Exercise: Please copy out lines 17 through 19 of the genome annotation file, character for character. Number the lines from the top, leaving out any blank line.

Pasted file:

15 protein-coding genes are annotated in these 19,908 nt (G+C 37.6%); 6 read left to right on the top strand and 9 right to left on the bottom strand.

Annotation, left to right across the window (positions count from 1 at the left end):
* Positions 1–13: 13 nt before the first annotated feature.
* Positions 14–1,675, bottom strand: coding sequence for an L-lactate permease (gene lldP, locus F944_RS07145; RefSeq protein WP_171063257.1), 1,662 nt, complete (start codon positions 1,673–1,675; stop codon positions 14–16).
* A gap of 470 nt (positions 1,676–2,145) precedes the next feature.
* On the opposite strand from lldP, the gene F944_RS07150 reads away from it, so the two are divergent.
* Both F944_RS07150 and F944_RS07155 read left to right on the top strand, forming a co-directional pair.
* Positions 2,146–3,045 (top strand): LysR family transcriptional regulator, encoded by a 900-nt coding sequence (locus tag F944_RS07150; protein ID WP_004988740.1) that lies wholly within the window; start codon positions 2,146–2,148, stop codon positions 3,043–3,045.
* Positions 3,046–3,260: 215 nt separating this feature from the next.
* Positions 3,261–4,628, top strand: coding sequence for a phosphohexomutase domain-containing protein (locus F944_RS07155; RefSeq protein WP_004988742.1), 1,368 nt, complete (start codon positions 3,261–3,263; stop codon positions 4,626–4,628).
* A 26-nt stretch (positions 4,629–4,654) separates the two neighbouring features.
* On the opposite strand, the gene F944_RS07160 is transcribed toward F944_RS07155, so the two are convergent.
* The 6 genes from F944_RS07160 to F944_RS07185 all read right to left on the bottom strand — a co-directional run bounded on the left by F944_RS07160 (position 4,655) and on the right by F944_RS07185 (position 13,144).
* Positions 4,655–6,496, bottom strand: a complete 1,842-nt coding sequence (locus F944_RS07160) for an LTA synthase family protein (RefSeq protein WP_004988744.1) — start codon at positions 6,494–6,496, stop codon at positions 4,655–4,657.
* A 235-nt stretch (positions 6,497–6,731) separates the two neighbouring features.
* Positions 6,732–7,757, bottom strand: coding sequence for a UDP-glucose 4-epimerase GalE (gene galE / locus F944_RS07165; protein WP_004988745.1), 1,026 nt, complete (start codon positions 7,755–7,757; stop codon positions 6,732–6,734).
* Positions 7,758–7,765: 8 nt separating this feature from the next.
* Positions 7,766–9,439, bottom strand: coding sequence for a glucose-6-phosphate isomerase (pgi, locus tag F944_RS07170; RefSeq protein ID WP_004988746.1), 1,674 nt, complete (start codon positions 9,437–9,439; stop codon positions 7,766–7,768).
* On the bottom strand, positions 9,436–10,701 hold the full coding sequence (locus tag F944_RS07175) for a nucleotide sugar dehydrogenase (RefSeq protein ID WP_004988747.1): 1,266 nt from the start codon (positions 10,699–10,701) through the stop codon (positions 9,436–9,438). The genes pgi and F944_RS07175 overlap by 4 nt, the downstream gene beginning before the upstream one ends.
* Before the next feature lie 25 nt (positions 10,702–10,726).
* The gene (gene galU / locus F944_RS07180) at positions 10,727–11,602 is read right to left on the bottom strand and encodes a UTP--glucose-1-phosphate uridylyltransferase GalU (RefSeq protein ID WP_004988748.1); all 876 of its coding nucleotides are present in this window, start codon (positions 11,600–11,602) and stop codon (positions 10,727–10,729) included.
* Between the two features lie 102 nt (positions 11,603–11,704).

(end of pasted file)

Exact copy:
* Positions 7,758–7,765: 8 nt separating this feature from the next.
* Positions 7,766–9,439, bottom strand: coding sequence for a glucose-6-phosphate isomerase (pgi, locus tag F944_RS07170; RefSeq protein ID WP_004988746.1), 1,674 nt, complete (start codon positions 9,437–9,439; stop codon positions 7,766–7,768).
* On the bottom strand, positions 9,436–10,701 hold the full coding sequence (locus tag F944_RS07175) for a nucleotide sugar dehydrogenase (RefSeq protein ID WP_004988747.1): 1,266 nt from the start codon (positions 10,699–10,701) through the stop codon (positions 9,436–9,438). The genes pgi and F944_RS07175 overlap by 4 nt, the downstream gene beginning before the upstream one ends.